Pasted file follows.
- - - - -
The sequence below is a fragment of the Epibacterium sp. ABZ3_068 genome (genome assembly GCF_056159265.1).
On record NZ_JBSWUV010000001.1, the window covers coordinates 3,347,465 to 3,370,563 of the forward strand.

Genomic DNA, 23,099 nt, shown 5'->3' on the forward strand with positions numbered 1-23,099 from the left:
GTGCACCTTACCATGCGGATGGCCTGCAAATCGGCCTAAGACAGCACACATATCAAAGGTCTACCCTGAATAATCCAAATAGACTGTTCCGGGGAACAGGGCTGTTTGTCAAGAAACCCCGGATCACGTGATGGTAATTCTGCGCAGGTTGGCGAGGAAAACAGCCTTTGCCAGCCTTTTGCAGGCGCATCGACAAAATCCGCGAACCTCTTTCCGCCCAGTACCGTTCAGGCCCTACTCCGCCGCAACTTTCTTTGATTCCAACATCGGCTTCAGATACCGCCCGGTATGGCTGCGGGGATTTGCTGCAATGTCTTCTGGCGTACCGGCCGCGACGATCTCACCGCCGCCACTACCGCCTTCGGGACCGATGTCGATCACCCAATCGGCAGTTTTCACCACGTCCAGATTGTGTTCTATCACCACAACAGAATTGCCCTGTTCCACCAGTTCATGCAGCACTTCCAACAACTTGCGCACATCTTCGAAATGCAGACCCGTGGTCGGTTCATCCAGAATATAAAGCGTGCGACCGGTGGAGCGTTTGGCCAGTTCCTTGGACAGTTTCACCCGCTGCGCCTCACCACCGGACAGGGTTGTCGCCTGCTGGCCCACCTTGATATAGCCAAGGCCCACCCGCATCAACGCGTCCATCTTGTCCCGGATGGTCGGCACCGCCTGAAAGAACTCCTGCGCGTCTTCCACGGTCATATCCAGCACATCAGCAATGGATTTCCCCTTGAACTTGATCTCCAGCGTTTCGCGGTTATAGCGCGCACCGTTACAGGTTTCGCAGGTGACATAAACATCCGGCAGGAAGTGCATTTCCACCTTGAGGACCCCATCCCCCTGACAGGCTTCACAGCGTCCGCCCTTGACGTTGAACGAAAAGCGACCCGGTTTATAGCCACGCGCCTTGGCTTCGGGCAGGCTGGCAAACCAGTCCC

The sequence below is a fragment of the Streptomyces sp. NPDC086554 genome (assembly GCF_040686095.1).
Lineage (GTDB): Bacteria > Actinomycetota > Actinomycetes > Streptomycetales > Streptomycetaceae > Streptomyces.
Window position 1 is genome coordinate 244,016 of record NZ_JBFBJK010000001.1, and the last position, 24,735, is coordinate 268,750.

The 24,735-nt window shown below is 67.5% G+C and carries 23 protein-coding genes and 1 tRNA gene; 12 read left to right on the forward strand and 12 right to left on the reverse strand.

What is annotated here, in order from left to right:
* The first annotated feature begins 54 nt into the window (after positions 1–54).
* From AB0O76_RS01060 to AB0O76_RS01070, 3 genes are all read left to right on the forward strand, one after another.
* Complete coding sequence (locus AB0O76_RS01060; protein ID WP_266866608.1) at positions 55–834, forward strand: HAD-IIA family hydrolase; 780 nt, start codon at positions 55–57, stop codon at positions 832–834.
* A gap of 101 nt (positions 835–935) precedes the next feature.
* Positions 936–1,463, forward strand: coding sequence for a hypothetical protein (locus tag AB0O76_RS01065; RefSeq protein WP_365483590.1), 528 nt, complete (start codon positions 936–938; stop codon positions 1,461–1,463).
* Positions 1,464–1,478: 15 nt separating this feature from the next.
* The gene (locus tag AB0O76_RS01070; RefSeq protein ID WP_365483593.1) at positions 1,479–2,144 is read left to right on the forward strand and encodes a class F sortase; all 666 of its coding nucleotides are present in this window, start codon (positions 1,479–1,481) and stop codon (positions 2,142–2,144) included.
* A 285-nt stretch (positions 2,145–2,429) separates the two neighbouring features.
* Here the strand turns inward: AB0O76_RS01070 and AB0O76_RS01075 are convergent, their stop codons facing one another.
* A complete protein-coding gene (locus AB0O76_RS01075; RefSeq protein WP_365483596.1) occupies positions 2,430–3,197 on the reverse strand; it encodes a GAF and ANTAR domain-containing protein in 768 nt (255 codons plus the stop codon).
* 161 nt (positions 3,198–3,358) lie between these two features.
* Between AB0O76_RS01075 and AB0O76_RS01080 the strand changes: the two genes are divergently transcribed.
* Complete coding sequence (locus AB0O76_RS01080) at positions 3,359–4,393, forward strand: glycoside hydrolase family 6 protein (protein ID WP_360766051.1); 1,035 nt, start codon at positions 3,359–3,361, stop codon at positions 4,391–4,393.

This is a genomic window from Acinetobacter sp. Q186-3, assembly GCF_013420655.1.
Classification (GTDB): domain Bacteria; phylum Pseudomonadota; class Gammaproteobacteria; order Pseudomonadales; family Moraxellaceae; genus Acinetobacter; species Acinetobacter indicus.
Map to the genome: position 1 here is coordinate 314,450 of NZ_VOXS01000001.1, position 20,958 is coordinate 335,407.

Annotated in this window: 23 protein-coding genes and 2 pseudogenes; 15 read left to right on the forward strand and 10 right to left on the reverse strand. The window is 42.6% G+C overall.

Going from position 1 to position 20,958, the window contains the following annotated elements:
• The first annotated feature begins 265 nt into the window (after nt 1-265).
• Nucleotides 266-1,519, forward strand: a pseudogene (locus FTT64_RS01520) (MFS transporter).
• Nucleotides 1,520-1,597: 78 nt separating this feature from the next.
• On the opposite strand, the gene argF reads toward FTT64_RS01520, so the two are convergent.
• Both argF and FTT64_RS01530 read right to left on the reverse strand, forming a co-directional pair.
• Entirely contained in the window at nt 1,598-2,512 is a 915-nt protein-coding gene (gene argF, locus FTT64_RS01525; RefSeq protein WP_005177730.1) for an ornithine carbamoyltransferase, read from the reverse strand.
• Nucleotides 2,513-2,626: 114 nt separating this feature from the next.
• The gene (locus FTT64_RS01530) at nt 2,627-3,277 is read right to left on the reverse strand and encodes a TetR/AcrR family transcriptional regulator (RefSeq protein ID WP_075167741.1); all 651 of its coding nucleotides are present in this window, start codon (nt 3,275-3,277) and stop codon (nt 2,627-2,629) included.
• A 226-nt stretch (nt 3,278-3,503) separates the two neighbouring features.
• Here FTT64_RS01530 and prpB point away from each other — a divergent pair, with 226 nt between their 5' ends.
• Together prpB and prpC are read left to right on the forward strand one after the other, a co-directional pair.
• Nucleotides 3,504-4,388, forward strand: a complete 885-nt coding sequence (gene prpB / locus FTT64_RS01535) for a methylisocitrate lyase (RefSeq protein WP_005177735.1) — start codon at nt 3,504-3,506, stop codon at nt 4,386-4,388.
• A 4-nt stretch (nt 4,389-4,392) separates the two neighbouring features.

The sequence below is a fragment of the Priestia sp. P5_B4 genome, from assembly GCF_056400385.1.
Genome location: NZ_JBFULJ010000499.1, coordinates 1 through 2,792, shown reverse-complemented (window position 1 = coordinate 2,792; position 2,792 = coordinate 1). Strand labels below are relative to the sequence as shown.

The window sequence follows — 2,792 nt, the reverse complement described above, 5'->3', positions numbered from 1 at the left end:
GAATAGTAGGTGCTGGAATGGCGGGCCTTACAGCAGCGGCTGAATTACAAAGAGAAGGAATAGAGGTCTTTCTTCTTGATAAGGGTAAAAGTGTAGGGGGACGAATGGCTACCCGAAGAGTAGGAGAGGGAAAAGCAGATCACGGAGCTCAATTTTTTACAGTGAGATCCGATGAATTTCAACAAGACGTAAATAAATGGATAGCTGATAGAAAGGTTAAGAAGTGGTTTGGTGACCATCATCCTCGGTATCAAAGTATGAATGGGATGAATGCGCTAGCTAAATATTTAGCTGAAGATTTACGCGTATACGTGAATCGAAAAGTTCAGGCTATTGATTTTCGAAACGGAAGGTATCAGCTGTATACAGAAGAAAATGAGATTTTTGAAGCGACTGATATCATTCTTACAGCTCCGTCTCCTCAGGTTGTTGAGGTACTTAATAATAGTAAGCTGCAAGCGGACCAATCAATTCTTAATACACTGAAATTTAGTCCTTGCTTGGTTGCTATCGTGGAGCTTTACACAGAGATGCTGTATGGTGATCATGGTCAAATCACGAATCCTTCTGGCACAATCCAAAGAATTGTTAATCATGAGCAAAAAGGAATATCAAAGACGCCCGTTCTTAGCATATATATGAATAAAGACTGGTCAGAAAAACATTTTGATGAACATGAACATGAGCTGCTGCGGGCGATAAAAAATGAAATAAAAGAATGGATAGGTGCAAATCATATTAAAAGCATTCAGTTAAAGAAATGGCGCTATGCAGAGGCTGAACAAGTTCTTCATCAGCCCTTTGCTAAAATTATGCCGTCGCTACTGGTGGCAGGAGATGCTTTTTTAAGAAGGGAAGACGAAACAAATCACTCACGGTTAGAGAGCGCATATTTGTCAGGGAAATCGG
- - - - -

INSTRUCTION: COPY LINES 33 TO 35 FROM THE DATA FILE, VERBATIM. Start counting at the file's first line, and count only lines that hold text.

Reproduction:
• Entirely contained in the window at nt 1,598-2,512 is a 915-nt protein-coding gene (gene argF, locus FTT64_RS01525; RefSeq protein WP_005177730.1) for an ornithine carbamoyltransferase, read from the reverse strand.
• Nucleotides 2,513-2,626: 114 nt separating this feature from the next.
• The gene (locus FTT64_RS01530) at nt 2,627-3,277 is read right to left on the reverse strand and encodes a TetR/AcrR family transcriptional regulator (RefSeq protein ID WP_075167741.1); all 651 of its coding nucleotides are present in this window, start codon (nt 3,275-3,277) and stop codon (nt 2,627-2,629) included.